# Question on the error function and when I can evaluate it numerically

1. Jun 19, 2013

### trmcclain

1. The problem statement, all variables and given/known data
I'm working with a particularly malicious mass model function given as:
λ^n*exp(-x^2)*(λ+x)^-n, λ=constant, n=constant (1.8 for those who care)

The first round of integration by parts using
u=(λ+x)^-n, du=-n(λ+x)^(-n-1)dx
dv=exp(-x^2), v=sqrt(pi)/2*erf(x)
Gives me:
(λ+x)^-n*[sqrt(pi)/2]*erf(x) + [n*sqrt(pi)/2]*∫erf(x)*(λ+x)^(-n-1)dx

Now I know for any given value of x, the erf(x) has a known value. C++ even has a function for it.
My question is, is it good math to utilize the fact that erf(x) for any finite value is known and constant to pull it out of the integral? Or do I need to utilize a different integration technique to solve this equation?
For anyone interested, I am trying to use this equation as a probability density model to randomly scatter points.
1. The problem statement, all variables and given/known data

2. Relevant equations

3. The attempt at a solution

2. Jun 19, 2013

### HallsofIvy

I'm not sure what you are asking here. It certainly is correct to "look up" the value of erf(x) or use computer function for it, just as you can use tables of trig functions or logarithms or use functions on a calculator or computer languages.

3. Jun 19, 2013

### trmcclain

My question is can i use that value for the erf(x) in order to take it out of the integral. If not, then I have to integrate it which will cause many headaches...

4. Jun 19, 2013

### SteamKing

Staff Emeritus

sin(x) and cos(x) and several other functions also meet your criterion that they evaluate to a constant for any value of x. Yet it is not true to say that

Int (sin(x) dx) = sin (x) * Int dx = x * sin (x)

Int (cos(x) dx) = cos (x) * Int dx = x * cos (x)

which are obviously wrong.

Some integrals do not have a closed form solution in terms of other elementary functions.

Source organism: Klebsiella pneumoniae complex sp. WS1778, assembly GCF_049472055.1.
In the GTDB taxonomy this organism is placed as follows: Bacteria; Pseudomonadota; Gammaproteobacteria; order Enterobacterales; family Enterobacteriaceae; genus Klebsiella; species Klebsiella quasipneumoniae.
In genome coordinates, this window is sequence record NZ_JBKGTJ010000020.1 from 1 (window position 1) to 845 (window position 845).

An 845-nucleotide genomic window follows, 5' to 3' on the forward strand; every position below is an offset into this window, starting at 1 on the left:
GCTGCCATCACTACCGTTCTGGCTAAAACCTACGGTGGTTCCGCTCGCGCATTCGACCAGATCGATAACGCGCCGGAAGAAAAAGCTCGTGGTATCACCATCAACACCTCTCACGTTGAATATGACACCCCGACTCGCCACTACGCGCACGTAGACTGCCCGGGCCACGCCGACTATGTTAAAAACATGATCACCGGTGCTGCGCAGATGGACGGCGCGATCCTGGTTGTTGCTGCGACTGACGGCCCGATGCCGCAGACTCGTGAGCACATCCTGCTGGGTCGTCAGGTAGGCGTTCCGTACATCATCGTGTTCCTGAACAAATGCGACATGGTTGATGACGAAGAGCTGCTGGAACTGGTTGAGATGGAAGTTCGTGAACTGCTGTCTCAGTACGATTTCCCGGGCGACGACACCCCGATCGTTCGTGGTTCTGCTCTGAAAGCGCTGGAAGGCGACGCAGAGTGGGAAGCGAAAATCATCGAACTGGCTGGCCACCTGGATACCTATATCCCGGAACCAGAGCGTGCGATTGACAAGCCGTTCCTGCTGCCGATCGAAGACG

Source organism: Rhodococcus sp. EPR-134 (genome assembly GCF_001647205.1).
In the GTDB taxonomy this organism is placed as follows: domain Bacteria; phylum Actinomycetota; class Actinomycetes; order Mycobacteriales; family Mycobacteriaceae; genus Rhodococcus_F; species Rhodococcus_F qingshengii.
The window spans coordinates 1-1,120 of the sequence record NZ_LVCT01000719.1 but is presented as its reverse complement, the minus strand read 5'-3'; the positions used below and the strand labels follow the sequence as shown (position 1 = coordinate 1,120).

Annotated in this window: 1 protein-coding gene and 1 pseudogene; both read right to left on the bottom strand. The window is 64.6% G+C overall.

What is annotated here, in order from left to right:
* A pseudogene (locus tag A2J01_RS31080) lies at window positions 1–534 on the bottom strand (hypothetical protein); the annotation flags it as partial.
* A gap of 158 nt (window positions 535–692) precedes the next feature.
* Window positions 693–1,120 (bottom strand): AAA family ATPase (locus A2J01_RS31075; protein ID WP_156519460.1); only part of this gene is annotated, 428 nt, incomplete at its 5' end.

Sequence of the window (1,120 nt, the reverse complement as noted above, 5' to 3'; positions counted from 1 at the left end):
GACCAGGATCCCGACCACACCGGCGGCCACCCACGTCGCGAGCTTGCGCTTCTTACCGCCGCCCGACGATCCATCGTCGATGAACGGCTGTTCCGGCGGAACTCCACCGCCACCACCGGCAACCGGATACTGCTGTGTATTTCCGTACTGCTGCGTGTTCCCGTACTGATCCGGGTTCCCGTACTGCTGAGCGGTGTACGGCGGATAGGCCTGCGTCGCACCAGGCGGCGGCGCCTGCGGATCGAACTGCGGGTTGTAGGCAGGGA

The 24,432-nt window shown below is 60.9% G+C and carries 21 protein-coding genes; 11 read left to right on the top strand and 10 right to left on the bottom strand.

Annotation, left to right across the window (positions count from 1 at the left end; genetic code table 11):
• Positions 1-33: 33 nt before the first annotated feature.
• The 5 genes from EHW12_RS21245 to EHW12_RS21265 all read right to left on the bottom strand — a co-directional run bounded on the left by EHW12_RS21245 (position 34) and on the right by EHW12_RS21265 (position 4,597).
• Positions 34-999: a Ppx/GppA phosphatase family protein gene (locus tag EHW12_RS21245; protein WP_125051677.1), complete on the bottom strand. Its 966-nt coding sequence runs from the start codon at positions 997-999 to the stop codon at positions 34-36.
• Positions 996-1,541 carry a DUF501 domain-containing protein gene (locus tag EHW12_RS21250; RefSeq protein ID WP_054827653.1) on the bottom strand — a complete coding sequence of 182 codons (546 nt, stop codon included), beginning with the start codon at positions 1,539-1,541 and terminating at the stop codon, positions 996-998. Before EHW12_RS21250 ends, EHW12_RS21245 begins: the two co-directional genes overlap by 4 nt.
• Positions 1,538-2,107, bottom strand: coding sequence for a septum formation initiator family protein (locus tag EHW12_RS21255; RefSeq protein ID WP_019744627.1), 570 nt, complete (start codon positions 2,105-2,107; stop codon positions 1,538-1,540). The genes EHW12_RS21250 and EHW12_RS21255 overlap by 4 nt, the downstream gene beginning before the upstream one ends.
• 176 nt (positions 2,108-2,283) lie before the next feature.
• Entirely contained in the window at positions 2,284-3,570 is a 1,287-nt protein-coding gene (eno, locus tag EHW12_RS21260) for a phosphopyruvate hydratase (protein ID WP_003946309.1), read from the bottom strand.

Look at a copy of Abramowitz & Stegun: http://people.math.sfu.ca/~cbm/aands/toc.htm

There are several definite integrals tabulated here [one of which is erf (x)] which have no representation in terms of the elementary functions but for which values can be tabulated.

5. Jun 19, 2013

### Ray Vickson

$$\int \text{erf}(x) (x+\lambda)^{-n-1} \, dx$$
equals
$$\text{erf}(x) \int (x+\lambda)^{-n-1} \, dx$$ the answer is NO! Never, never, ever assume something like that!

6. Jun 19, 2013

### trmcclain

Firstly - damnit. When you bring up trig it sort of slapped me in the face that of course I can't do that.
Secondly - awesome resource. But my problem remains.
If I try to perform a definite integral on the erf(x), not only does a gaussian appear, but also another erf(x) this time with an x multiplying in.
Would this not repeat ad infinitum the more I apply integration by parts?

7. Jun 19, 2013

### trmcclain

I realize this now, and I am glad that I asked first before just rolling with it.

8. Jun 19, 2013

### trmcclain

Bump for more help.
If I must perform a definite integral on erf(x)*f(x), and I don't want to do an infinite number of integration by parts (I really don't have the time), than what is the next step?

9. Jun 19, 2013

### Office_Shredder

Staff Emeritus
Do you need a closed form solution of this integral? It seems like numerical integration is probably sufficient if you're just going to run stochastic simulations for example

10. Jun 19, 2013

### trmcclain

Closed form in the sense of finite, yes. The equation is part of a probability density which I am using to scatter particles randomly using Newton-Raphson's Method. In order to do that, the function must be integrated from 0 to a finite upper limit.

11. Jun 19, 2013

### haruspex

You will have to use some kind of approximation, and this might mean breaking up the integration range, using different approximations in different ranges. E.g. for x small compared to lambda, you can expand the (x+λ)−n term binomially.

12. Jun 19, 2013

### SteamKing

Staff Emeritus
Your integral can be evaluated numerically. For your particular integrand, either Simpson's First Rule or a Gaussian Quadrature would probably give good results.

The Simpson's Rule would require that the interval of integration be divided into an even number of subdivisions, where n >= 2, and the integrand would be evaluated at each point within the interval and at the endpoints.

The Gaussian Quadrature method uses a set of irregularly spaced abscissa locations within the interval of integration. Once the function ordinates are obtained, a set of weighting factors is applied to determine the value of the integral.

Simpson's Rule is explained here: http://mathworld.wolfram.com/SimpsonsRule.html

If these don't explain things well enough, there are many other articles online. A careful search will also turn up program code which implement these methods.

13. Jun 19, 2013

### trmcclain

Thank you for this. It happens that my n=1.8. Does this rule out Simpson's Rule?

14. Jun 19, 2013

### haruspex

I suspect SteamKing was using n to stand for the number of intervals.

15. Jun 19, 2013

### trmcclain

*facepalm* Got it.